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  • James Tippett MD

THE BIGGEST NUTRITIONAL MYTH TO DATE



“Everyone should drink eight, 8 oz. glasses of water a day.” This has become known as the 8/8 Rule.


We all experience a certain amount of water loss each day and this loss does need to be replaced. Some years ago, it was calculated that the average person, under normal circumstances, loses about 2 liters of water each day through urination, perspiration, and respiration (water vapor lost from the lungs with breathing). Someone (unknown) proposed that to remain hydrated, this meant that we needed to consume 64 ounces of water daily (8,8 oz. glasses). Surveys of typical populations of people suggested most people fell well short of drinking this amount of water each day so it was suggested that most people exist in a state of chronic dehydration. There is absolutely no clinical evidence that this is true and if true, no scientific studies have proven that mild chronic dehydration is unhealthy. The 8/8 rule did not take into consideration that most typical diets obtain significant amounts of water from other sources: beverages (coffee, tea, juices, ice, soups, etc.); most foods are 40-90 % water by weight and also contribute significant amounts of water; water is contributed as a by- product of cellular metabolism. Estimates are that water from these sources quantitates to about 2 liters a day. One could legitimately define this situation as “balanced” without the addition of extra water.


We humans, and all other animals, are pretty good at regulating our individual water intake. When we need to replace fluid, there is this highly accurate mechanism called thirst that prompts us to drink and one of the best drinks to have is water. We have been drinking fluids in response to thirst for all of human history and we would not likely survived as a human race if we had to constantly think about drinking water. All the 8/8 rule would have done is cause our kidneys to excrete large amounts of very dilute urine.


The thirst sensation is so efficient at telling us when and how much to drink, there are no concrete guidelines that dictate a definitive amount of water that an individual should drink. The amount depends on how physically active we are, the environmental temperature, how much water is contained in the food that we eat, and if we have any medical conditions.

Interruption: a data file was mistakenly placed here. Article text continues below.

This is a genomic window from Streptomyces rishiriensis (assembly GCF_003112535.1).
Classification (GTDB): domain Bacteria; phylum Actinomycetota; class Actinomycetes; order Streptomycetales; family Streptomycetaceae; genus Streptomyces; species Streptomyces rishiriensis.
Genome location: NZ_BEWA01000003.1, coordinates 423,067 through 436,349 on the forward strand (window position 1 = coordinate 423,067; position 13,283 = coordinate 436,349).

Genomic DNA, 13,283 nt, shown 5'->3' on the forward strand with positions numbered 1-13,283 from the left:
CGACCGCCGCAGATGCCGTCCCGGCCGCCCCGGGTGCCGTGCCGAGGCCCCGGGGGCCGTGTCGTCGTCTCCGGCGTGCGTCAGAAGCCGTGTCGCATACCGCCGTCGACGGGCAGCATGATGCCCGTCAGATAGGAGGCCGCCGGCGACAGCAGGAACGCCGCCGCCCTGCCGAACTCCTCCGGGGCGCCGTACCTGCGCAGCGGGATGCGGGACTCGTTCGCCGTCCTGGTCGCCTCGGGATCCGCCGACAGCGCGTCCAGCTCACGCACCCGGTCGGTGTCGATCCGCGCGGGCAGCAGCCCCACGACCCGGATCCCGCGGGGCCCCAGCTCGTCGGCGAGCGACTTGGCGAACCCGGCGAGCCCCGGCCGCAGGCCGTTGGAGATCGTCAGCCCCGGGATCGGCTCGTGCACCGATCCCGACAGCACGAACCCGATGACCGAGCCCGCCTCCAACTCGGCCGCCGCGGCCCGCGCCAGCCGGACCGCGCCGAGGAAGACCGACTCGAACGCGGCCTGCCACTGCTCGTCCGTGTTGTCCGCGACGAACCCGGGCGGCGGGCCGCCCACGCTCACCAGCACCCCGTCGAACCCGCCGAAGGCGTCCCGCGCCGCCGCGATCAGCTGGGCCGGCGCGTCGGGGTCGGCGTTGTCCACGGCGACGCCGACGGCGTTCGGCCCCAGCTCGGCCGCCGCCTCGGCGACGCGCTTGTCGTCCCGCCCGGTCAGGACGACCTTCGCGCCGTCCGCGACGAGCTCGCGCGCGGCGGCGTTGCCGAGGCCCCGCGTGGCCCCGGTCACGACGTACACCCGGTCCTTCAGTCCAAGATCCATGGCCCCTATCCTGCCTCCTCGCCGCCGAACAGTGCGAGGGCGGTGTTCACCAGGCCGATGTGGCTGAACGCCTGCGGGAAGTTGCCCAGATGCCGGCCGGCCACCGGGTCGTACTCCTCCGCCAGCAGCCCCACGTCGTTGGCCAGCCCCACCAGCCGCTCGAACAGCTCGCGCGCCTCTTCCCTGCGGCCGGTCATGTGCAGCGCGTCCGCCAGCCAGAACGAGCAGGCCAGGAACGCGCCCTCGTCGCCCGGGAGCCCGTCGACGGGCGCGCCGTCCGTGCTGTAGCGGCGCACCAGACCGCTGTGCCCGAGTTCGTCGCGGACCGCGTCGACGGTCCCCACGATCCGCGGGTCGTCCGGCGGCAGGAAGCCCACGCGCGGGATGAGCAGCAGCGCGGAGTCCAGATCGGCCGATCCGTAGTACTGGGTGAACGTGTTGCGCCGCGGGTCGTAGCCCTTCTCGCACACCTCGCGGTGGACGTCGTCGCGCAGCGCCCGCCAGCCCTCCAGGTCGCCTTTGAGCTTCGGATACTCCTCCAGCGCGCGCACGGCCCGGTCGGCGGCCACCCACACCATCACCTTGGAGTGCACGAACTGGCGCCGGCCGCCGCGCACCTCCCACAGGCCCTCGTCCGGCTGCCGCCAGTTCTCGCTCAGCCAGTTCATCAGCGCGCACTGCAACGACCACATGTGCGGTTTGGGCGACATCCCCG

Water is a critical nutrient for the cells of our body to function normally, but that doesn’t mean we need to “obsess over excess”. Just like our gasoline automobiles must have gas for the engine to run, the engine functions whether we have one gallon in the tank or twenty gallons. Conveniently, there is a gas gage, comparable to our thirst sensation, that tells us when we are getting low on fuel and need to “hydrate” the engine.


Following the 8/8 rule is claimed by many nutritionist, dieticians, and some physicians, to improve skin tone, assist with weight loss, reduce headaches and fatigue, improve concentration, lubricate joints, and eliminate constipation. However, there is no definitive research or clinical studies that provide evidence supporting these claims.

The kidneys are outstanding organs that remove waste and toxins from our bodies. Consuming excessive water does nothing to improve their detoxifying ability. As a matter of fact, if excessive water is consumed, the kidneys must work hard to eliminate the excess. Conversely, if we are volume depleted, the kidneys preserve water by concentrating the urine.


Manufacturers of bottled water push the message that more water is better and their businesses are making billions of dollars on the 8/8 myth in addition to fear- mongering about unproven health risk from claimed chronic dehydration.

Finally, there is risk to drinking too much water. Excess water dilutes sodium in the blood causing a condition known as hyponatremia or water intoxication. The symptoms are muscular cramps, headaches, mental confusion and if severe enough, generalized seizures and death. The excess water results in swelling of the body’s cells, particularly in the brain.


So, it is hopeful that the information presented here will convince folks to stop carrying around those little plastic water bottles and constantly sipping on them. If you believe, as I do, that the 8/8 rule is all a myth, this practice will seem to be even more annoying.


Dr. Tippett is the founder of CQHP, a concierge internal medicine practice, located at 1210 Commerce Dr. Suite 106 Greensboro, Ga. 30642. He can be reached at 706-510-59. Visit his website at www.drtippett.com

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